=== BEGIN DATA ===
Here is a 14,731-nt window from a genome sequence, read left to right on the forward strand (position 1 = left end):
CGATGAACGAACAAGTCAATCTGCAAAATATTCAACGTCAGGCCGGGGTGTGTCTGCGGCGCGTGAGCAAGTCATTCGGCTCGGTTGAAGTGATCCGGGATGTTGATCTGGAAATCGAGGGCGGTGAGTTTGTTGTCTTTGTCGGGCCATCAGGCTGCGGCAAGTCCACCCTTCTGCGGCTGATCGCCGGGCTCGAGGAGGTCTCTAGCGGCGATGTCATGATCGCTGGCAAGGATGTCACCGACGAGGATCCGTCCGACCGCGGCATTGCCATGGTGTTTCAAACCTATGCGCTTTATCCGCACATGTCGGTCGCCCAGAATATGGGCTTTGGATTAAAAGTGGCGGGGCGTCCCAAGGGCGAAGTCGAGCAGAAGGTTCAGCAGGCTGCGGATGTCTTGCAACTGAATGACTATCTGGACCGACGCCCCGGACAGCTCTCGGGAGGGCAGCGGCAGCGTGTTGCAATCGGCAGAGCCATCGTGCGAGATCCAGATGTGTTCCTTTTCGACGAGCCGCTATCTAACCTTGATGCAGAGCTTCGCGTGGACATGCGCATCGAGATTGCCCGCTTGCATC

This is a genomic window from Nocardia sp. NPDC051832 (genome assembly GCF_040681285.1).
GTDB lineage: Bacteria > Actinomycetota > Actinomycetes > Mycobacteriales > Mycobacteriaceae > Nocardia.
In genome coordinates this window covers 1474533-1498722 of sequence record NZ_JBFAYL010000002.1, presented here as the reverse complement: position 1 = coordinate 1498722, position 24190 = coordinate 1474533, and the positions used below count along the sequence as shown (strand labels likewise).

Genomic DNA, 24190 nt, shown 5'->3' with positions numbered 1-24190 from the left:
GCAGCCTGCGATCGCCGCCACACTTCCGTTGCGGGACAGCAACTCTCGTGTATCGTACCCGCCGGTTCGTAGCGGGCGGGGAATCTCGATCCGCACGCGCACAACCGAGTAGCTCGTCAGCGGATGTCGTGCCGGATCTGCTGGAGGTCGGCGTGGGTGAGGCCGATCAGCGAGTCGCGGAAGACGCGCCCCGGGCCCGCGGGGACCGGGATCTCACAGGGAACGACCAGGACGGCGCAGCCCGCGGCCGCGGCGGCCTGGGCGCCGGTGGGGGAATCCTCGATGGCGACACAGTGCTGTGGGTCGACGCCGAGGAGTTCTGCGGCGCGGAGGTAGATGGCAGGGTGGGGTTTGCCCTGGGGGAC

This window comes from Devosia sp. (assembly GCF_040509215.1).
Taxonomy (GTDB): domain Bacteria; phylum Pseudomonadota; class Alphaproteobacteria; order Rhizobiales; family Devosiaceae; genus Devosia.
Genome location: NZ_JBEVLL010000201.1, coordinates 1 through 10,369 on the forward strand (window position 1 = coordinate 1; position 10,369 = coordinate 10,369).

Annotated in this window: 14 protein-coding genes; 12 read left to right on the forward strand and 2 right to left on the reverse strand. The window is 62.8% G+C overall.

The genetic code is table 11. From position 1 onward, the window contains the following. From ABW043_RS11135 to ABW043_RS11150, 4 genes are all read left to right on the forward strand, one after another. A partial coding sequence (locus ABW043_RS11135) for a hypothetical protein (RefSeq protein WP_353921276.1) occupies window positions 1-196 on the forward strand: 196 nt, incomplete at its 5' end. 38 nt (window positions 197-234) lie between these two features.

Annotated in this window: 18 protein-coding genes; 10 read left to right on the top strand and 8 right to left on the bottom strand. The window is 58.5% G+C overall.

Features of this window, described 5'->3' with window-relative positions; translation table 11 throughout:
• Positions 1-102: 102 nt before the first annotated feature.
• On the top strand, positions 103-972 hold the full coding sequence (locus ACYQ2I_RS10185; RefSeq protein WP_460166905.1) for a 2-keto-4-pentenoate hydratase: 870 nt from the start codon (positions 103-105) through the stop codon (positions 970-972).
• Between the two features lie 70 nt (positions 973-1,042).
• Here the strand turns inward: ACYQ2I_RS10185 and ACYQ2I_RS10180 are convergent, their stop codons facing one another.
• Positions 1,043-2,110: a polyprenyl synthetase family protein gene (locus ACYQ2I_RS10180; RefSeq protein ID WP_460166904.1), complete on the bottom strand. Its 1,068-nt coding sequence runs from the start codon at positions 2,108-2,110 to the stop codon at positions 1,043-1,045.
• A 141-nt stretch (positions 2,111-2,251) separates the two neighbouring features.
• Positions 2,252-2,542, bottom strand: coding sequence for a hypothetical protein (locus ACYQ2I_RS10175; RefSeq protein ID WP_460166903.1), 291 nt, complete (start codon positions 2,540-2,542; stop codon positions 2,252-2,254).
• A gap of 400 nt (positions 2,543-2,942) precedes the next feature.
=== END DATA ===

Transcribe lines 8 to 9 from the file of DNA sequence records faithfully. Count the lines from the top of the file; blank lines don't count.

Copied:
This window comes from Devosia sp. (assembly GCF_040509215.1).
Taxonomy (GTDB): domain Bacteria; phylum Pseudomonadota; class Alphaproteobacteria; order Rhizobiales; family Devosiaceae; genus Devosia.